CSE Puzzle Challenge - Puzzle 3 Solution
Sometimes knowing the rules means winning the game.
1. Decoding The Message
In the main image there is a grid of chess knights. This grid contains an encoded message which must be decoded in order to complete the challenge. From the image it can be seen there are four possible states for the knight to be in: front , right, back and left which will map to the values 0, 1, 2, 3 respectively. These four states are what is used to encode the message in the picture. Each set of four knights encodes a base 4 number which represents an ascii character value. For example the following image encodes the letter 'A':
The combination right, front, front, right encodes 1001 in base4. When converting this to base 10 we get 65 which is the ascii value for the letter 'A'. The following python script uses OpenCV to automatically decode the string from image:
insert script: knightDecoding.py
The script will first extract the subset image of the knights in the image. It will then retrieve the pixels for each of the four possible knight positions. At this point it loops through the entire grid image and performs pixel matching on each image determining the which of the four states the knight is in. This information is then decoded from base 4 to ascii.
Once the entire image is decoded it results in the following string:
Forsyth & Edwards need a checkmate next move: 3n4/k1P2P1p/3Q2p1/p7/K3Bb1r/P7/5P2/1q6 w - - 0 1 | pass=md5(winning_fen)
2. Completing The Chess Challenge
By searching “Forsyth & Edwards” from the decoded string on Google, one would find the Wikipedia entry to Forsyth–Edwards Notation (FEN) (https://en.wikipedia.org/wiki/Forsyth-Edwards_Notation). As described in the Wikipedia page FEN is a standard notation used to encode chess board positions. The FEN string contained in the decoded image results in the following chess position:
The decoded string indicates that a checkmate is needed on the next move. It also indicates that a password must be determined by taking the md5 of a winning FEN notation string:
Being whites turn it must move the pawn from c7 to c8 and promote to a knight in order to obtain the checkmate in one move as shown below. For those unfamiliar with chess, a board editor on a website such as https://lichess.org can be used to input the FEN string. The checkmate move can then be obtained by using one of the websites chess engines.
In the original image the indication that “knowing the rules means winning the game” is a hint as to how the checkmate is obtained. As stated in the rules of chess one may promote their pawn to a bishop, knight, rook or queen. The use of knights to encode the message was also a hint that a knight promotion is used in the final checkmate. This new board position results in the following modified board position in FEN notation:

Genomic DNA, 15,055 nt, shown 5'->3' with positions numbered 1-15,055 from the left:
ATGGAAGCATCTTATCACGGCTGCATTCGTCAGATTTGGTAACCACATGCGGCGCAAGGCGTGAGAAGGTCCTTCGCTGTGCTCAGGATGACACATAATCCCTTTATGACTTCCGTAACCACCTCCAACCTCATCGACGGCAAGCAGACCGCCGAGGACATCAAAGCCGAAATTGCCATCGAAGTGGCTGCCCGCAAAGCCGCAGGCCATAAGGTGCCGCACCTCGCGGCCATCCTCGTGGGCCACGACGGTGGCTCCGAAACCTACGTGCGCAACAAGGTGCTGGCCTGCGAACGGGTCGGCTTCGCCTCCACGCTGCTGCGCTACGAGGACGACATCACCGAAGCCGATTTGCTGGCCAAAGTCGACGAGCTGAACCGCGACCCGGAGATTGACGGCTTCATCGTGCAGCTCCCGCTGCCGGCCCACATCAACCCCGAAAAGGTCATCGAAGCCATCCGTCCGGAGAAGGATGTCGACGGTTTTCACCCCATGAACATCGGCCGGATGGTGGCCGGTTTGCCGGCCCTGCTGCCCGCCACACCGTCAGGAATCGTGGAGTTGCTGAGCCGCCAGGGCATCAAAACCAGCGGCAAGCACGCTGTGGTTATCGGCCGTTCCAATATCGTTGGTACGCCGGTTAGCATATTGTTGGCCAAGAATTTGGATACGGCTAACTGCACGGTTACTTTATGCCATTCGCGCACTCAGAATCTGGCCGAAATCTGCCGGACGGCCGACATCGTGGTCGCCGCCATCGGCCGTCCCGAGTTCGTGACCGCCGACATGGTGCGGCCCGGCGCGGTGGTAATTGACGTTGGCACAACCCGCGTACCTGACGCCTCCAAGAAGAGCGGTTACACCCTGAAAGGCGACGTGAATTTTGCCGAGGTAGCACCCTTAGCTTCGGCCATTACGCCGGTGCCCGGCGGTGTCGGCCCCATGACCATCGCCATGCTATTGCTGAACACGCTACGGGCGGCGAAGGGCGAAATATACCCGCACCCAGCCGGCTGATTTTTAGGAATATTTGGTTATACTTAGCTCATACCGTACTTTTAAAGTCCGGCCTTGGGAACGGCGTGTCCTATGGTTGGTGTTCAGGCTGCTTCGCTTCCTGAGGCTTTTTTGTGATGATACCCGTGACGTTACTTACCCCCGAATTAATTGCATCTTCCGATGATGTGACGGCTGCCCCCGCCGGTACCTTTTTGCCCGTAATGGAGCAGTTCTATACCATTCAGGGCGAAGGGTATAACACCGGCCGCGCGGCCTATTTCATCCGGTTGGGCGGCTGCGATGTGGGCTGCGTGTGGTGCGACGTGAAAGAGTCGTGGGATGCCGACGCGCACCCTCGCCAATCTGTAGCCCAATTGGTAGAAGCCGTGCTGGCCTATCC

2Nn4/k4P1p/3Q2p1/p7/K3Bb1r/P7/5P2/1q6 b - - 0 1
Taking the md5 hash of this FEN string results in the following password:
md5(winning_fen) = md5("2Nn4/k4P1p/3Q2p1/p7/K3Bb1r/P7/5P2/1q6 b - - 0 1") = e818b1db90db15f2f86cb768481c6da9
This can be done using the GCHQ: CyberChef tool (https://gchq.github.io/CyberChef/) as shown below:
3. Extracting The Polyglot
Since all that is given with this challenge is the JPEG image it is not immediately clear what this password is for. By running binwalk on this image we can see that there is a zip file contained within the jpeg file. This is known as a polyglot.
cse@cse:~$ binwalk knights.jpg
DECIMAL HEXADECIMAL DESCRIPTION
0 0x0 JPEG image data, JFIF standard 1.01
1177786 0x11F8BA Zip archive data, encrypted at least v2.0 to extract
1227768 0x12BBF8 End of Zip archive
This output also indicated the files is encrypted with a password. Unzipping this file may be done using the md5 hash as the password.
Extracting on Linux:
unzip -P e818b1db90db15f2f86cb768481c6da9 knights.jpeg
unzip will automatically find and extract the zip file contained within the JPEG image
Extracting on Windows:
Windows zip file manager will not automatically find the zip archive contained within the JPEG so it must be extracted manually. This can be done in several ways including using the hex editing software 010. Opening the JPEG in 010 and doing a search for hexadecimal 0x04034b50 which is the ZIP file header signature. This is stored in little-endian order (least significant byte first) therefore a search for bytes “50 4B” will find the ZIP file header in the file.
This signature indicates the beginning of the ZIP file. By then copying all the data beginning from the header signature into a new hex file will result in a valid ZIP file. Saving this new file gives you a ZIP file the contents of which can then be extracted using the password found earlier.
At this point the challenge has been completed, congratulations!
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